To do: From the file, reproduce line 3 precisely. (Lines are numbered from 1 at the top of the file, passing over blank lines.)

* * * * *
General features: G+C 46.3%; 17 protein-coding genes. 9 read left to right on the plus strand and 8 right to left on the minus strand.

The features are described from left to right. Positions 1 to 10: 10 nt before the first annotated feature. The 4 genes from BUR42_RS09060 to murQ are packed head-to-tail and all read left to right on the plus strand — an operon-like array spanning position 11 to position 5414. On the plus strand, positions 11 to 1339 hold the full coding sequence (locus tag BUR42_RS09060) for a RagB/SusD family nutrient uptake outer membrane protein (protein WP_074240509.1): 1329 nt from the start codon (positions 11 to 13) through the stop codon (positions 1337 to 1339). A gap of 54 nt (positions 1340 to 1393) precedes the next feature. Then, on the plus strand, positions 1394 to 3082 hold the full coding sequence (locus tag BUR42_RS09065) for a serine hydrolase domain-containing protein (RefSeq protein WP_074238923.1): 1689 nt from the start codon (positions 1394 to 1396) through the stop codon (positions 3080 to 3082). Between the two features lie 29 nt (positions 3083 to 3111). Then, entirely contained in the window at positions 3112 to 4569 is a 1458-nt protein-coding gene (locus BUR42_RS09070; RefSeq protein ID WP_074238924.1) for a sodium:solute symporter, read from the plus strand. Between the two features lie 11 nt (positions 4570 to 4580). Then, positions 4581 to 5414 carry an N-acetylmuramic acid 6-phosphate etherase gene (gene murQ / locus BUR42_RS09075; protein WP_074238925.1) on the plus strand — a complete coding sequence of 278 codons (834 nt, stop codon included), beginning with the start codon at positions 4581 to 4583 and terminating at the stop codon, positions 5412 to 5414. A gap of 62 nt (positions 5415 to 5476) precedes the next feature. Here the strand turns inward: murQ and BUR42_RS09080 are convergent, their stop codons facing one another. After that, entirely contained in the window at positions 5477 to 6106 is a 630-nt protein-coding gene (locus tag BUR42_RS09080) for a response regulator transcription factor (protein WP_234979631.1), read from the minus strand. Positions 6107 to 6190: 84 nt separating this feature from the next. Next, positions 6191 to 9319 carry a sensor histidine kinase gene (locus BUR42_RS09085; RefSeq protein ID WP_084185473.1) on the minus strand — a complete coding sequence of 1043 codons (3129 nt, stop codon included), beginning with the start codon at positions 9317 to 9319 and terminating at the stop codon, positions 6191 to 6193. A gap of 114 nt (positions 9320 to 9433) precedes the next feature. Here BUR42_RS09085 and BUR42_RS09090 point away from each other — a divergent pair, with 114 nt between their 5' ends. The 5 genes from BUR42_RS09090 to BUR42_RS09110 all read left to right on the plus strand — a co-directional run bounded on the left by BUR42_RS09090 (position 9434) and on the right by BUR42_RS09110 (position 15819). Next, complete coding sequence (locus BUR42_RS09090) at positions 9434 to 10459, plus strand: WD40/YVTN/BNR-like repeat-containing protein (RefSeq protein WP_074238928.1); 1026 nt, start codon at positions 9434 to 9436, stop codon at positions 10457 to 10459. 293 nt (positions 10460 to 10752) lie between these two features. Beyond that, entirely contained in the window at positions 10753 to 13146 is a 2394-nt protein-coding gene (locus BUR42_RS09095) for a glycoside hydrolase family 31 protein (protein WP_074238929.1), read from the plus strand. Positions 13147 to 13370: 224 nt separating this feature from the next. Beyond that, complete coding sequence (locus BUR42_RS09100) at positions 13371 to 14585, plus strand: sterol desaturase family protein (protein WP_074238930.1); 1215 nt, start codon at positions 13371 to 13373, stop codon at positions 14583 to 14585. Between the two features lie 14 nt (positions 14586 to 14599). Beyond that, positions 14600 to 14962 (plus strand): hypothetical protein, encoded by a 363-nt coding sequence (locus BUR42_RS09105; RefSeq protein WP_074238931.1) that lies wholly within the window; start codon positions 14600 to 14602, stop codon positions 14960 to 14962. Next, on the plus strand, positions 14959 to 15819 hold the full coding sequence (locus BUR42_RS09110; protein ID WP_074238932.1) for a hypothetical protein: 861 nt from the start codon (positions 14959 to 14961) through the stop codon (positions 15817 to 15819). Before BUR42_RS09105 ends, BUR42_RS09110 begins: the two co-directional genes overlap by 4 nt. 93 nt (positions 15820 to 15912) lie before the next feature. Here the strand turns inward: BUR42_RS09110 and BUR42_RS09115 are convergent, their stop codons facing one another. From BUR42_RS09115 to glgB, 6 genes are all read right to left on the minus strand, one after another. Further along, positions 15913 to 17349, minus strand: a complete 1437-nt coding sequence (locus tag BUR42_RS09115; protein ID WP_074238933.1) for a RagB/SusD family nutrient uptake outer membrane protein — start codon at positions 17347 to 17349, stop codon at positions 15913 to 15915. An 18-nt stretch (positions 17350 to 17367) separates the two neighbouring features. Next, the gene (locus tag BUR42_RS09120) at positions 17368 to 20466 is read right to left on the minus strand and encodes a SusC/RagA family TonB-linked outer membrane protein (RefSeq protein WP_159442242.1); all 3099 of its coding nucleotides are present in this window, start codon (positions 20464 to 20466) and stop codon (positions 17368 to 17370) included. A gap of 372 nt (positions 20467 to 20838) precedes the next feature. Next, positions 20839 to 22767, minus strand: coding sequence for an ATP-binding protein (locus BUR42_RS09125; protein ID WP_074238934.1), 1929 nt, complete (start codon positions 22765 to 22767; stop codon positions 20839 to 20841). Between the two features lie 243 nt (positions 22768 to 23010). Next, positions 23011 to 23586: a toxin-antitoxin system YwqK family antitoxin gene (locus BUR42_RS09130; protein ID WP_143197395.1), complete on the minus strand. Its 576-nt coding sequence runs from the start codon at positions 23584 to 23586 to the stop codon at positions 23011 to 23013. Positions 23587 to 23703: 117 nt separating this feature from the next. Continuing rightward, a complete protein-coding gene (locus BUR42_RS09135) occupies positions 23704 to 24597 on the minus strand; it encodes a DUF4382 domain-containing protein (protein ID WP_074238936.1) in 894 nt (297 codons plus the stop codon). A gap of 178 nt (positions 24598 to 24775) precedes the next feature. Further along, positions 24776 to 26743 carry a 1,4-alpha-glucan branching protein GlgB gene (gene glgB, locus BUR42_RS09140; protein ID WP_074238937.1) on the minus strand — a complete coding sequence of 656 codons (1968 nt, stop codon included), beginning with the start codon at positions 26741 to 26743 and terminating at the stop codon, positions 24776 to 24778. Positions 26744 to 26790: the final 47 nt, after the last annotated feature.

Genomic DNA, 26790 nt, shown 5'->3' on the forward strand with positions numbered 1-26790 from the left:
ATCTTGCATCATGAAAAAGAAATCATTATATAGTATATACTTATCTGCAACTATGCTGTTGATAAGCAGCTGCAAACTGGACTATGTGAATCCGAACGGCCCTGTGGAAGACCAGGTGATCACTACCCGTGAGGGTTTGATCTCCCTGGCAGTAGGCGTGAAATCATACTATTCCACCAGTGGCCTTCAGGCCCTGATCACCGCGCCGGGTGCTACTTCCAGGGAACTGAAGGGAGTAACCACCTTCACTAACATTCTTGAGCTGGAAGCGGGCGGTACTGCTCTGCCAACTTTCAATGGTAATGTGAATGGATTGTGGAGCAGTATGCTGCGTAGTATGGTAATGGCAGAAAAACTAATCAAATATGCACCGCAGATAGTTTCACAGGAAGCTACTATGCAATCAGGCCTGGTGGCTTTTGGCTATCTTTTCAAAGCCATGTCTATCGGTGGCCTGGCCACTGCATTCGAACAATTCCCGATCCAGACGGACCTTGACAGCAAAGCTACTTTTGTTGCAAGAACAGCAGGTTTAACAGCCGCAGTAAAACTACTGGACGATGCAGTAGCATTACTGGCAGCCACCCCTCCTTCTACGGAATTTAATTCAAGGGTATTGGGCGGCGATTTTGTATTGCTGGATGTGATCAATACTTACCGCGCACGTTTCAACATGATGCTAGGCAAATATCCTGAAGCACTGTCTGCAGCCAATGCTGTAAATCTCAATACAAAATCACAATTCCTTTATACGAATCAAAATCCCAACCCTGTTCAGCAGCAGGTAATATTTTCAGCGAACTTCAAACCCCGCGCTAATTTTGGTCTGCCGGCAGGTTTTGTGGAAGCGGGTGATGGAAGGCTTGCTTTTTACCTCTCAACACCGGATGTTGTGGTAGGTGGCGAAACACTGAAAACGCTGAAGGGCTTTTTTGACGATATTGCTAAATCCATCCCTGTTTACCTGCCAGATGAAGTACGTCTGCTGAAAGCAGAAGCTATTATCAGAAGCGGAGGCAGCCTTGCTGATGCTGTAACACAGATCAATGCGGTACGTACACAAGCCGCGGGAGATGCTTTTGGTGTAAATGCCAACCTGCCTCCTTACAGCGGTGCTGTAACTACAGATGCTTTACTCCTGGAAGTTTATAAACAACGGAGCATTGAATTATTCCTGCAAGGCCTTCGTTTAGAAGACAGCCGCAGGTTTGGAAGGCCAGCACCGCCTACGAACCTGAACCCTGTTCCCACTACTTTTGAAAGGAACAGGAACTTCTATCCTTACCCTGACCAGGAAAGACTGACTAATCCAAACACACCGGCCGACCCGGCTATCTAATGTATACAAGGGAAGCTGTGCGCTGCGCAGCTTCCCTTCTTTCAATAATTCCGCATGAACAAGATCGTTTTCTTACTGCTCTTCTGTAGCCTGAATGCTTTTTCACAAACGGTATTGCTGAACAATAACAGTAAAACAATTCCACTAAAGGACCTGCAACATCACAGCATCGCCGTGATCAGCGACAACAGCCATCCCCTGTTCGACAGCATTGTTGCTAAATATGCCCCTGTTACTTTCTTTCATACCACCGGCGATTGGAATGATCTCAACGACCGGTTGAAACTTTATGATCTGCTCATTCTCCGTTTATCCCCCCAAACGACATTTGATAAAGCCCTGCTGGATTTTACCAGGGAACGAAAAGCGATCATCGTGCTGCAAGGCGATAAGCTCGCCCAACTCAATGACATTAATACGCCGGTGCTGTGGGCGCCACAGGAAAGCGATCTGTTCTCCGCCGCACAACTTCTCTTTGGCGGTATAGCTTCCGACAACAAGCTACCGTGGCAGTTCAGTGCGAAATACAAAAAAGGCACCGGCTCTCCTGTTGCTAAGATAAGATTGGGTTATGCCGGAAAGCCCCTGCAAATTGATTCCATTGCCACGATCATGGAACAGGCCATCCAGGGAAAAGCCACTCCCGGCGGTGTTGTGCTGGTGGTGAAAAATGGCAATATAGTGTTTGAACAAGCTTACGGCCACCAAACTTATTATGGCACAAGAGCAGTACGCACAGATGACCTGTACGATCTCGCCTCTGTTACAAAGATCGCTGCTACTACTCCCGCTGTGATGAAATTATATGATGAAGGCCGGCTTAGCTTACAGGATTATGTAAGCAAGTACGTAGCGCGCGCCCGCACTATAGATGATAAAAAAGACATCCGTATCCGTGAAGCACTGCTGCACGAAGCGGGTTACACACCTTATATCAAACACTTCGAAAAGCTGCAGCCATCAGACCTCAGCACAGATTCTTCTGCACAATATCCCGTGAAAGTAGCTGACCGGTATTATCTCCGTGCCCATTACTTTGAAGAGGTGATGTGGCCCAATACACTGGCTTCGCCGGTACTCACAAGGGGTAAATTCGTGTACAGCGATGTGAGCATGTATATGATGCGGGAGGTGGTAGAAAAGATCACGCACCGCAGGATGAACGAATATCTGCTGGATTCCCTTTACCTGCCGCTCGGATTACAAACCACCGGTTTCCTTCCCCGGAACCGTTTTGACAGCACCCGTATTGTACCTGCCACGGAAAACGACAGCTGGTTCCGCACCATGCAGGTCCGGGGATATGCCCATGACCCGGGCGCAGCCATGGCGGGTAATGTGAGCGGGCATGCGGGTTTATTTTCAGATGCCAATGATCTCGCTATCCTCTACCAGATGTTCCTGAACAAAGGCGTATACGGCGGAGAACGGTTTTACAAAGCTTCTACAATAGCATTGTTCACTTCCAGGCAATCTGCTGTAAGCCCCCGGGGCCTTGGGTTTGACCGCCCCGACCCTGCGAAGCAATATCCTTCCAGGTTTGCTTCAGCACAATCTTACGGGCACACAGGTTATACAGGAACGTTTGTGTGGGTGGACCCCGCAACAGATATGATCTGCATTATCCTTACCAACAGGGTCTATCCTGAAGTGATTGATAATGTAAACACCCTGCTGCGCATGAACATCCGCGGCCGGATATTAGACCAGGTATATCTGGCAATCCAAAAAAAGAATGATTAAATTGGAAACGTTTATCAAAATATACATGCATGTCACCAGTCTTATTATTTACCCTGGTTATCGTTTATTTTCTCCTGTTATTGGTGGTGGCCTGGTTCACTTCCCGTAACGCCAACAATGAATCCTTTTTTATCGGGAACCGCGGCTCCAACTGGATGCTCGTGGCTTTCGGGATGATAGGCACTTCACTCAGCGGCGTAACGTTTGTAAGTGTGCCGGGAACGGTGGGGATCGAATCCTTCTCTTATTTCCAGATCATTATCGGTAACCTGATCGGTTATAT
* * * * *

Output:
Genomic DNA, 26790 nt, shown 5'->3' on the forward strand with positions numbered 1-26790 from the left: